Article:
Book Review: A Gracious Heresy

I’ve heard the story from my Presbyterian colleagues about the Rev. David Bailey Sindt, who stood up at the 1974 General Assembly with a sign that read, “Is anybody else out there gay?” Other mainline denominations have their semi-famous gay icons, but what of the gay and lesbian people who took their own stands on less-remembered occasions? 

Connie L. Tuttle was one of them. The first out lesbian to graduate from Columbia Theological Seminary, Rev. Tuttle stood in protest during an Atlanta Presbytery meeting in the 1990s, compelling those in attendance to remember that they were discussing people, not merely policy, as they considered Amendment B. That event forms the spine of her memoir, A Gracious Heresy: The Queer Calling of an Unlikely Prophet(Resource Publications, 2018). She had no official standing to speak at the meeting, yet she stood, in a visible yet silent protest. 

Tuttle tells her at times tumultuous life story in frank prose. She does not spare herself and thereby gains the credibility that allows her to tell the truth, as any worthy prophet would, about the people whose preferences and prejudices affected her along the way. The narrative is grounded in the events of the world, giving the reader a sense of what it was like to be a young woman formed by the social and political climate of the late 1960s. Her childhood experiences as an Army brat exposed Tuttle to a non-denominational and accepting form of church, and that is what she hoped to find when, as a 20-something lesbian single mother, she began searching for a spiritual home and found it for a time in a Presbyterian congregation. In response to a strong sense of calling, she went to college in her 20s at Agnes Scott, with the goal of then going onto seminary.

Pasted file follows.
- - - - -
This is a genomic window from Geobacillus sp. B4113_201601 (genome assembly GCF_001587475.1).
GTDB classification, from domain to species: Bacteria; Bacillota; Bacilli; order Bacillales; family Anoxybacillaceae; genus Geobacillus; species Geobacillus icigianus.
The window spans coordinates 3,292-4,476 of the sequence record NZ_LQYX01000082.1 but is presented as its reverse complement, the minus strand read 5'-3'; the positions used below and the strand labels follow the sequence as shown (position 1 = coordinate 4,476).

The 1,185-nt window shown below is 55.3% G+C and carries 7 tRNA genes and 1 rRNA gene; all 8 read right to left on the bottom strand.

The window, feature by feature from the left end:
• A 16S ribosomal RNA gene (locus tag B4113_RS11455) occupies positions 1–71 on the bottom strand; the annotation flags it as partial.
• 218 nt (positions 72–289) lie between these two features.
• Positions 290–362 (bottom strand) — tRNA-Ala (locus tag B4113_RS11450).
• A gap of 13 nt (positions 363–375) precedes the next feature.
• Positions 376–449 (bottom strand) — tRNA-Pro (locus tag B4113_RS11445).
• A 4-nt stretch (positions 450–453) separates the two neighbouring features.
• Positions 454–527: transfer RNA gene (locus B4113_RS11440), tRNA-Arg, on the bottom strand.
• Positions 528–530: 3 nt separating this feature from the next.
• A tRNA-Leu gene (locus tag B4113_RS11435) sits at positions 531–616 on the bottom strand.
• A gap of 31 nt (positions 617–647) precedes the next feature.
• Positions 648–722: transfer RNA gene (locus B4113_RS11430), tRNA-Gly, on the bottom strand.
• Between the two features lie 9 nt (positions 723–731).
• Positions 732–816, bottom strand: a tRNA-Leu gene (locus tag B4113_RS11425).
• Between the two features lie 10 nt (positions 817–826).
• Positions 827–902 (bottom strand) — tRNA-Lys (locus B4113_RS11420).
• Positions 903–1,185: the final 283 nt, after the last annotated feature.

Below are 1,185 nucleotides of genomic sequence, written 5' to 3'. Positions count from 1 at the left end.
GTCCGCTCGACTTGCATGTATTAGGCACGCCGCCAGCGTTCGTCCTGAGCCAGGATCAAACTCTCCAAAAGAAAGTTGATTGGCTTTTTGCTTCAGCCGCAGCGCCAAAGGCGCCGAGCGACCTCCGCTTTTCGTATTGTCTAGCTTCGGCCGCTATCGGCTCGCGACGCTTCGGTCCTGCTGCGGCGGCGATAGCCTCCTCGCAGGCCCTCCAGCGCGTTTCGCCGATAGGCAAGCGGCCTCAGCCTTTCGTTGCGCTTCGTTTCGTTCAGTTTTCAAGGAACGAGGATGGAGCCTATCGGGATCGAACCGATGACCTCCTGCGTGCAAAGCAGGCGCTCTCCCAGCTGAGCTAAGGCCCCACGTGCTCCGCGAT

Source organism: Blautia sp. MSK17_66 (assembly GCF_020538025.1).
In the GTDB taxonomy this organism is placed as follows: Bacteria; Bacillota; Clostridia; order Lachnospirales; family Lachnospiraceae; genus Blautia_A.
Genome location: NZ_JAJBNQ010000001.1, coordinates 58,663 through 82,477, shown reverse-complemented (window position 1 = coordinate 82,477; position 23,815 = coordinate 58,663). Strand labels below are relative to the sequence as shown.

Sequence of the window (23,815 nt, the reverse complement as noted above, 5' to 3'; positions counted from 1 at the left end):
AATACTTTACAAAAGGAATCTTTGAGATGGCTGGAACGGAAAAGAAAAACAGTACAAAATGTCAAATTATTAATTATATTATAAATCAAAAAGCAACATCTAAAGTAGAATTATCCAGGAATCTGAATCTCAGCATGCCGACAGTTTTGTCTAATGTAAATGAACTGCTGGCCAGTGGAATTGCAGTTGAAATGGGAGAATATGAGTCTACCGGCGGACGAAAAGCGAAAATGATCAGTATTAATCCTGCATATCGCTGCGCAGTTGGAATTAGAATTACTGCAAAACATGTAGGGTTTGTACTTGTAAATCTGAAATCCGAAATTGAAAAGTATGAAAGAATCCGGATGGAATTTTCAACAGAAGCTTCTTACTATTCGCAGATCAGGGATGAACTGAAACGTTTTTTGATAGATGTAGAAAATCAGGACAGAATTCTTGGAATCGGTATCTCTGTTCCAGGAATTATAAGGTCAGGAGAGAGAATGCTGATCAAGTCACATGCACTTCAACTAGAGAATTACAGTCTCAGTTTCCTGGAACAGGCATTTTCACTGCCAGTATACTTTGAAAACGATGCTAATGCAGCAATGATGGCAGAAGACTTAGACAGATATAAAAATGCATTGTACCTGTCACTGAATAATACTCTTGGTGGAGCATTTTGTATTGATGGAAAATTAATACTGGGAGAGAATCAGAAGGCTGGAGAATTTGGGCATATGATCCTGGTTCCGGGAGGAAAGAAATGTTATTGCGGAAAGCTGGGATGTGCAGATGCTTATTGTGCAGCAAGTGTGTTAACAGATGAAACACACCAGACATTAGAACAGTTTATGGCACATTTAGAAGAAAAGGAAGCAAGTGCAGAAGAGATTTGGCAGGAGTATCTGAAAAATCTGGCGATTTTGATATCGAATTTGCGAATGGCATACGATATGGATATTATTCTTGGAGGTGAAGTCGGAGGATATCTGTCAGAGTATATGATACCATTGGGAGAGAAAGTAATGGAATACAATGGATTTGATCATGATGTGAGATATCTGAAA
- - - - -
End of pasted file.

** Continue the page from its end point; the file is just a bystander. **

Call is not so much words as it is feeling. Not the imposition of feeling but the rise of relationship beyond words. (p. 23)

Tuttle’s writing voice communicates a sense of her energy and drive, whether she is remembering cooking for a community meal, taking a road trip, or learning how to be present to patients as a chaplain. Throughout she shares a vision of community in which people care for and nurture one another, despite the unkindness she faces from sexist and homophobic church and academic leaders. (For those who know anything about the Southern Presbyterian Church in the 1970s and 80s, many familiar names appear in the text.) She takes us into classrooms and meetings with faculty, including a story from her first day of classes, when the professor teaching “Formation of Ministry” informed the students they must guard against “zipper problems.”

Shocked, I looked around. Zipper problems? Two things bothered me about this statement. One: there were enough women in the room for him to have come up with a different euphemism. Or did this just refer to male clergy? And two: WHAT? You mean to tell me that the people who are supposed to model the highest standards of ethics are no more than clay-footed mongrels panting after any women in heat? (p. 143)

As I said above, her tone is frank, and that frankness was much-appreciated by this reader. Sexism and homophobia have not gone away in the decades since Tuttle graduated from Columbia, in the church or in the wider world. I take great encouragement from her determination to push back even then, and from the cause of that determination: she had a call to follow, and she was going to find a way to respond to what God put in her heart. 

When asked to describe her gifts for ministry during an assessment required for her seminary graduation, Tuttle explained that her wide experiences prepared her to speak for those who cannot speak for themselves, particularly those who had been hurt by the church.

I want my life to be prophetic and my actions to be pastoral. (p. 182)

What a worthy aspiration!